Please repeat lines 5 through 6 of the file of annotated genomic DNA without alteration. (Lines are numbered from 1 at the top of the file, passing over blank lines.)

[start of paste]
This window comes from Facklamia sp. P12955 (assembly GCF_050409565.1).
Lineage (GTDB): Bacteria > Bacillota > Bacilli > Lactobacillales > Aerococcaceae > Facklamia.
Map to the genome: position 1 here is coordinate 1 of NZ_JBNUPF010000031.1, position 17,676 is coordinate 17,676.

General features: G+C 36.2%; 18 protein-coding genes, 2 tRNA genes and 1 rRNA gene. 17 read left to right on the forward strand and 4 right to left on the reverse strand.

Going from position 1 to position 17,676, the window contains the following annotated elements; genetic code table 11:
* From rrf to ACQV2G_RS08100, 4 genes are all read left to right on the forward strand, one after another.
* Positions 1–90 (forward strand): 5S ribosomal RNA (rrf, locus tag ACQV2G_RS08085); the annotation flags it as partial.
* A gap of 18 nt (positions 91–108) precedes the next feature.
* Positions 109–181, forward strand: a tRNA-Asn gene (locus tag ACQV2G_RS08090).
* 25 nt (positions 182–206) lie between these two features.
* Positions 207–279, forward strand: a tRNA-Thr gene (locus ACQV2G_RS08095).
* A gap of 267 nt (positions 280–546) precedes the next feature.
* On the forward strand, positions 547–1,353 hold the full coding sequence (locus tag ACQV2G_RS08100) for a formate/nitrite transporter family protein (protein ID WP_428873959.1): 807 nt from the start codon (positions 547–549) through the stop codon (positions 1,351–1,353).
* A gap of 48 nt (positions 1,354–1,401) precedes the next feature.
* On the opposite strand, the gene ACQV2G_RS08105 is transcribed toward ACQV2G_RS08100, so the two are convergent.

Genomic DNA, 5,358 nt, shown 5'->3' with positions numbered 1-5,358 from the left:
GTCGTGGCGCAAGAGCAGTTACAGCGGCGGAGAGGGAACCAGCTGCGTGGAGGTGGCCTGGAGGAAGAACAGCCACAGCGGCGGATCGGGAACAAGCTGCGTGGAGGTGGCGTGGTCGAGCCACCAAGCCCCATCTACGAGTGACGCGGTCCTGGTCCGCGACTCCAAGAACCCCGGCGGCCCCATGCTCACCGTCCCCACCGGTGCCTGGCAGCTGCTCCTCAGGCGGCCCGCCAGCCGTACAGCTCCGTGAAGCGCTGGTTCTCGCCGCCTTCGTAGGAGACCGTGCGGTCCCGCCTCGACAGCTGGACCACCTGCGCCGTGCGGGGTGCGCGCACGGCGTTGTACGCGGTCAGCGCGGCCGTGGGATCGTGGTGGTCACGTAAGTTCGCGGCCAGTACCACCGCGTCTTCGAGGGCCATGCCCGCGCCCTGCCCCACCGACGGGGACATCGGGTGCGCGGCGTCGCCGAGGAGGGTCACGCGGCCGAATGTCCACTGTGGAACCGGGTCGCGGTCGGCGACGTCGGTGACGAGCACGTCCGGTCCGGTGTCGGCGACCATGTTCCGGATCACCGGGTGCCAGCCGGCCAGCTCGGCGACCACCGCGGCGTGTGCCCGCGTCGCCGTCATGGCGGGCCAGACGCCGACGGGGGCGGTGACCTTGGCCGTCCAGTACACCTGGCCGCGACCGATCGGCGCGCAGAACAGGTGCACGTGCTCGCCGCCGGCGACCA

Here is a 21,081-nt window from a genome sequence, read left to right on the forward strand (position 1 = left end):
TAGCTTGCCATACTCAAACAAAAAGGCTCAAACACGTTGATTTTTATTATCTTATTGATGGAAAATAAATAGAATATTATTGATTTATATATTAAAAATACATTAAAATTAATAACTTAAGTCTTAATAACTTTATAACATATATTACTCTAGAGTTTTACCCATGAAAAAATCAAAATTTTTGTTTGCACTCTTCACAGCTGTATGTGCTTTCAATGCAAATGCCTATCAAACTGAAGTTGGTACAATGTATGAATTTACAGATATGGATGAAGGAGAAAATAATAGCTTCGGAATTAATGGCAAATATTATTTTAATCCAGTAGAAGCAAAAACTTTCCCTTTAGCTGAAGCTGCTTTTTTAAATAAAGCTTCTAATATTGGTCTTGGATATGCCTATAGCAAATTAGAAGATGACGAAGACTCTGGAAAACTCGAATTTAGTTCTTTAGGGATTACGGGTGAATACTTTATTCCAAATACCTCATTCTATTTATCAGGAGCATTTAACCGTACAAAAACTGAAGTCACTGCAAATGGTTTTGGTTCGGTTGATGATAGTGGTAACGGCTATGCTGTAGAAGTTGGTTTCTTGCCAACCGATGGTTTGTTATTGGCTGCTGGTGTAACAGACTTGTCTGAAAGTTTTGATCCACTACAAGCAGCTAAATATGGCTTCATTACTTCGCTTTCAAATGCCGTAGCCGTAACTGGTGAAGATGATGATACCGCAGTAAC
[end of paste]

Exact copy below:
Going from position 1 to position 17,676, the window contains the following annotated elements; genetic code table 11:
* From rrf to ACQV2G_RS08100, 4 genes are all read left to right on the forward strand, one after another.